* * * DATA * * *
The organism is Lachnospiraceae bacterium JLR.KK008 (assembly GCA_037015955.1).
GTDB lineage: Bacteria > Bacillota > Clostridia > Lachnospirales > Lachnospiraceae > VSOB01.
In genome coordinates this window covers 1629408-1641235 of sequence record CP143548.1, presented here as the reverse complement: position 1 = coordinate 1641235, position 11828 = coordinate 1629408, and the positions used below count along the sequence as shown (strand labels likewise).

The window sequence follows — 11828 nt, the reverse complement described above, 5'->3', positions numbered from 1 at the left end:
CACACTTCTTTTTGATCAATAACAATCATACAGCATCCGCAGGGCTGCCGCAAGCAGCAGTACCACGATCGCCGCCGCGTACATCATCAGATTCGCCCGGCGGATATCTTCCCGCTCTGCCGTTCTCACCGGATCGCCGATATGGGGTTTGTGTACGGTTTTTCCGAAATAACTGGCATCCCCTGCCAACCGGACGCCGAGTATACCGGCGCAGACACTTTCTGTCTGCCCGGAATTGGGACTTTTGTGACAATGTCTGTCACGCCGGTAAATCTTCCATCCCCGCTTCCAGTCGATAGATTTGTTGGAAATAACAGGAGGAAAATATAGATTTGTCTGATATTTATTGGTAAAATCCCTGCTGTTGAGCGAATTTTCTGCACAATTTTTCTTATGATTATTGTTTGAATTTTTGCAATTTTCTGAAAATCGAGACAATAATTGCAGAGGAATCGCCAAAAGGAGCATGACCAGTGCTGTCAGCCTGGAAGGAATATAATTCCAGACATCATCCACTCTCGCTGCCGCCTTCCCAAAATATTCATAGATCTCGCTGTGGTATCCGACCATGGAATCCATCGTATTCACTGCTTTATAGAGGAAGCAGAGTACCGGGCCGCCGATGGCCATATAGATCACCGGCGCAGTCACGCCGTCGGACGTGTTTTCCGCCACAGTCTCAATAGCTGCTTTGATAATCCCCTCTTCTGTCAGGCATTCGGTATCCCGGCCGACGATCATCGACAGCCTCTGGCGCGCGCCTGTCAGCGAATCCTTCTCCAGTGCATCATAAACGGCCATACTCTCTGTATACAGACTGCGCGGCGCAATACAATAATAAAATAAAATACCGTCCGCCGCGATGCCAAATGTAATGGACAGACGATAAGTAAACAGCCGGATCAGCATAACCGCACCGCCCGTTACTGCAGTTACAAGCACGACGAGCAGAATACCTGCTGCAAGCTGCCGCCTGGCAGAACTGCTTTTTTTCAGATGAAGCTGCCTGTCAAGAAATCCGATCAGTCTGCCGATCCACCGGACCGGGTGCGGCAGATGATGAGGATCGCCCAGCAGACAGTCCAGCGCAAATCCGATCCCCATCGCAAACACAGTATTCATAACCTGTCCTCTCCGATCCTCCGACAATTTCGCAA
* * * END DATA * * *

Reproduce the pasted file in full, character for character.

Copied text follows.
The organism is Lachnospiraceae bacterium JLR.KK008 (assembly GCA_037015955.1).
GTDB lineage: Bacteria > Bacillota > Clostridia > Lachnospirales > Lachnospiraceae > VSOB01.
In genome coordinates this window covers 1629408-1641235 of sequence record CP143548.1, presented here as the reverse complement: position 1 = coordinate 1641235, position 11828 = coordinate 1629408, and the positions used below count along the sequence as shown (strand labels likewise).

The window sequence follows — 11828 nt, the reverse complement described above, 5'->3', positions numbered from 1 at the left end:
CACACTTCTTTTTGATCAATAACAATCATACAGCATCCGCAGGGCTGCCGCAAGCAGCAGTACCACGATCGCCGCCGCGTACATCATCAGATTCGCCCGGCGGATATCTTCCCGCTCTGCCGTTCTCACCGGATCGCCGATATGGGGTTTGTGTACGGTTTTTCCGAAATAACTGGCATCCCCTGCCAACCGGACGCCGAGTATACCGGCGCAGACACTTTCTGTCTGCCCGGAATTGGGACTTTTGTGACAATGTCTGTCACGCCGGTAAATCTTCCATCCCCGCTTCCAGTCGATAGATTTGTTGGAAATAACAGGAGGAAAATATAGATTTGTCTGATATTTATTGGTAAAATCCCTGCTGTTGAGCGAATTTTCTGCACAATTTTTCTTATGATTATTGTTTGAATTTTTGCAATTTTCTGAAAATCGAGACAATAATTGCAGAGGAATCGCCAAAAGGAGCATGACCAGTGCTGTCAGCCTGGAAGGAATATAATTCCAGACATCATCCACTCTCGCTGCCGCCTTCCCAAAATATTCATAGATCTCGCTGTGGTATCCGACCATGGAATCCATCGTATTCACTGCTTTATAGAGGAAGCAGAGTACCGGGCCGCCGATGGCCATATAGATCACCGGCGCAGTCACGCCGTCGGACGTGTTTTCCGCCACAGTCTCAATAGCTGCTTTGATAATCCCCTCTTCTGTCAGGCATTCGGTATCCCGGCCGACGATCATCGACAGCCTCTGGCGCGCGCCTGTCAGCGAATCCTTCTCCAGTGCATCATAAACGGCCATACTCTCTGTATACAGACTGCGCGGCGCAATACAATAATAAAATAAAATACCGTCCGCCGCGATGCCAAATGTAATGGACAGACGATAAGTAAACAGCCGGATCAGCATAACCGCACCGCCCGTTACTGCAGTTACAAGCACGACGAGCAGAATACCTGCTGCAAGCTGCCGCCTGGCAGAACTGCTTTTTTTCAGATGAAGCTGCCTGTCAAGAAATCCGATCAGTCTGCCGATCCACCGGACCGGGTGCGGCAGATGATGAGGATCGCCCAGCAGACAGTCCAGCGCAAATCCGATCCCCATCGCAAACACAGTATTCATAACCTGTCCTCTCCGATCCTCCGACAATTTCGCAA